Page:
An honest answer, please.
Your client receives a healthy lump sum, followed by scheduled million-dollar payments for the next five years. Daily, you see large distributions. There’s always a story. “My parents need to move. My brother wants a car. I had to take in my niece. My friend lost her job.” You see what others are doing to your client, but it doesn’t stop. Frank discussions ensue, landing on deaf ears. “If you continue to spend at this rate, you will run out of money.”
Are there times when your human psyche and personal emotions carry more weight than subjective and rational thought? What do you really want to say to your client? Are your calls avoided? Have you elevated yourself from advisor to a stream of unwelcomed consciousness? How about the client who provides a small part of his large estate to a second spouse just to placate his children who squander money? Instantly, do you reason unfairness?
The ways that we naturally and instinctively categorize people, filter information, ration our attention, rely on cultural norms and default to rehearsed ways of thinking all relate to our biases and our own familiarities. My objective in writing about this subject is to think and reflect on my own actions as a planner and in this process explore ways to improve awareness. I see my role not only as an advisor, but also as an advisor-student constantly learning by systematically reflecting on my own practices and hopefully producing a narrative of such reflection that conveys consciousness for others. I invite you to reflect on your own practices.
In some ways, I feel like this exercise is slightly related to principles of mediation: believing in our professional selves whom we know best while being unbiased advisor-mediators who avoid inserting our own judgments or directions. To circumvent injecting bias:
The advisor-mediator should not come to the meeting or discussion with any predetermined goals or judgments. You must be objective, even though you are keenly aware of your own biases. One principle of mediation is that your client knows best. Regardless of what you as a planner see from your viewpoint, you are the outsider and cannot ever truly know the client’s viewpoint and experience. They are the experts on their own needs and objectives.
The most effective advisor-mediator follows the client’s story and develops a deep understanding of the issues that arise from this respectful interaction. Learn to create environments that allow for a great deal of exchange within the discussion, in lieu of lecturing. Take the time to identify their needs without making assumptions and thinking you intuitively know what they want. Beware of becoming so preoccupied with knowing the answer that you forget to hear the question. Dictating at the expense of listening limits your ability to understand the issues thoroughly. They are soliciting your advice, after all, so it is important that your counsel is provided with as much information as possible.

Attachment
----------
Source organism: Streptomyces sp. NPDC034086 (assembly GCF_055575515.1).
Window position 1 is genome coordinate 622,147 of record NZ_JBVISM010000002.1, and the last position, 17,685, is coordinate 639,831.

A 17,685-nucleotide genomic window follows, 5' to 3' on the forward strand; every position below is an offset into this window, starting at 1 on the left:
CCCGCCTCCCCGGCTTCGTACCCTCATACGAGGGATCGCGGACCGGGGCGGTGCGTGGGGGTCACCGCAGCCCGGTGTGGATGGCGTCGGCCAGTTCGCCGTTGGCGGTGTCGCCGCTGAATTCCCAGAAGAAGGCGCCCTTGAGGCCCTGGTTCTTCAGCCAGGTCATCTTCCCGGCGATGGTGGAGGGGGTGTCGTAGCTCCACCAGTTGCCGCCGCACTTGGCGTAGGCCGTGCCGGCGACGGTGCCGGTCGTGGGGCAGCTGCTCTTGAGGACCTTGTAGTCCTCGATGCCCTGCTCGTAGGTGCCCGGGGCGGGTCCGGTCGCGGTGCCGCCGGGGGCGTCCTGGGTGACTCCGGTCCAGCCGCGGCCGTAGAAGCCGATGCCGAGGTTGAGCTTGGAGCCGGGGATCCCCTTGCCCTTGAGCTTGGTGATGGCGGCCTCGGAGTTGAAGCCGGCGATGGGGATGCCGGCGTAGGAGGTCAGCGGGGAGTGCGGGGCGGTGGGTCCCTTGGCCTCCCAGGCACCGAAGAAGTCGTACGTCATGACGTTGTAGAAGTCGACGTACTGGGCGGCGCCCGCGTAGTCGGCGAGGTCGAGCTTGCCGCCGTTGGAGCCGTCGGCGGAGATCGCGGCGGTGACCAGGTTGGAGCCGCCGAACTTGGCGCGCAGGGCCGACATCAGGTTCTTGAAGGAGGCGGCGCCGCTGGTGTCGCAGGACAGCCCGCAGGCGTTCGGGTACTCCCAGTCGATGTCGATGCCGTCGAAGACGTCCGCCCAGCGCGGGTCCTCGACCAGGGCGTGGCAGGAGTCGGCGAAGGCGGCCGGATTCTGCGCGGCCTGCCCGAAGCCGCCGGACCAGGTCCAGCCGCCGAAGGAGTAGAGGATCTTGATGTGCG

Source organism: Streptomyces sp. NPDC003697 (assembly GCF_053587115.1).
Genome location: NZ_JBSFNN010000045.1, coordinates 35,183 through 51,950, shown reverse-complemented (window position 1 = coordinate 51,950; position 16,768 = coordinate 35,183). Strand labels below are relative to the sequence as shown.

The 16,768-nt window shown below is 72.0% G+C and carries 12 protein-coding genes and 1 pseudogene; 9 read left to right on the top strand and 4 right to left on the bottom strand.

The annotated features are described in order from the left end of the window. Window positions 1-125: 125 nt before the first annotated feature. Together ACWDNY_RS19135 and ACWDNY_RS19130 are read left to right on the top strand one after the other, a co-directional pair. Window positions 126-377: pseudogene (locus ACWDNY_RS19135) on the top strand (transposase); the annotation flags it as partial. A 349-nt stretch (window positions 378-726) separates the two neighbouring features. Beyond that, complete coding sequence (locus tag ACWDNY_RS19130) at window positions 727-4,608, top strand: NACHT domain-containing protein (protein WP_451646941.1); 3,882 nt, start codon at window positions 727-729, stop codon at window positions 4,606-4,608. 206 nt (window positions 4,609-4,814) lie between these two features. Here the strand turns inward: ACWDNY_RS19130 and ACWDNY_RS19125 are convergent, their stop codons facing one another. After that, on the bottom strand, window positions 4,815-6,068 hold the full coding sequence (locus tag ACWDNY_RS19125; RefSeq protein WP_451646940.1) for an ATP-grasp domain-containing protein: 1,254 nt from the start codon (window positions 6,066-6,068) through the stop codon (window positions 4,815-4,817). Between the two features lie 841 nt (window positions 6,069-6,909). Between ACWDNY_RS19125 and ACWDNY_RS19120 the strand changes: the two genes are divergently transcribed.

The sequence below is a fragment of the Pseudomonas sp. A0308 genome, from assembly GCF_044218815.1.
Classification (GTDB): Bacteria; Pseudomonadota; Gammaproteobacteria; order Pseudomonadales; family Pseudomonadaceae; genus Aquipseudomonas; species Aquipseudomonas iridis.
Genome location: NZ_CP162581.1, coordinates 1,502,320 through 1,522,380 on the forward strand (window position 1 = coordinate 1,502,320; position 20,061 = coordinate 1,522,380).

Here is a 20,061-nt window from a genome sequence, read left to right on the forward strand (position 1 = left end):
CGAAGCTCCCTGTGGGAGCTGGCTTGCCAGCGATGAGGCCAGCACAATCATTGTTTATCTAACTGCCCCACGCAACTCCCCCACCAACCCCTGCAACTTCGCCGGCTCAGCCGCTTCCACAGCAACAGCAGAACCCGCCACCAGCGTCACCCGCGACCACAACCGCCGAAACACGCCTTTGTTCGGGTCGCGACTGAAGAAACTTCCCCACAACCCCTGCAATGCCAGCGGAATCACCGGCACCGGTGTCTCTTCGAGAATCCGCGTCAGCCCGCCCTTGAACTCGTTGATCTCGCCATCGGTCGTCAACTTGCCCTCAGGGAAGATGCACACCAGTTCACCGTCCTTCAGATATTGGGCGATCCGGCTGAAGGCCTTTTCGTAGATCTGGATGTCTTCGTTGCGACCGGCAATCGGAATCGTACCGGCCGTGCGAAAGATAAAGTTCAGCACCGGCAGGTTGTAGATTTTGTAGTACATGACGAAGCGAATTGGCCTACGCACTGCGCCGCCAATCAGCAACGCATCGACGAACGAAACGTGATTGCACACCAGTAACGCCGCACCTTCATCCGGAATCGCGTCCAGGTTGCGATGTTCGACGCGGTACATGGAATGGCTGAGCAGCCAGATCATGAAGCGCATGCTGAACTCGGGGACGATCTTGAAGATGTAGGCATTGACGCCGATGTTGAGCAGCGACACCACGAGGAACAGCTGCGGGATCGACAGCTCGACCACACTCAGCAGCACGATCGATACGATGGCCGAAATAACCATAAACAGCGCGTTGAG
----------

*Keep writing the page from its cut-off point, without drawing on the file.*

It is not true that advice receivers and advice givers are hierarchal in nature. Remove statuses and level the playing field; only then can truth and trust prevail. Unbiased planning involves behaving in as neutral a fashion as possible. It involves being aware of the power in the dynamics of the relationship. It involves helping the client give his or her perspectives without requiring an approval or confirmation from you in the process. It involves asking open-ended questions that don’t steer your client in a way that might appear to endorse a particular response. It involves modeling your meetings after conversations between two trusting parties.
Establish And Maintain Credibility
To further complicate matters, clients may come to you with preconceived notions. They have been listening to a friend’s advice and possibly an overabundance of unfiltered market predictors. It’s imperative to remember that they are listening to your advice based upon your credibility and their belief in you. They must have confidence in the facts that:
• You are more knowledgeable about the subject matter than they are.
• Your advice is not geared toward popularity or a “yes-man” mentality, but one of concern for their best interest in that point of time within their financial life cycle.
• You are trustworthy, which encourages faith in your decision-making.
• Your role is that of an educator, encouraging them to think.
• You don’t change your message depending on the client, only the client’s needs.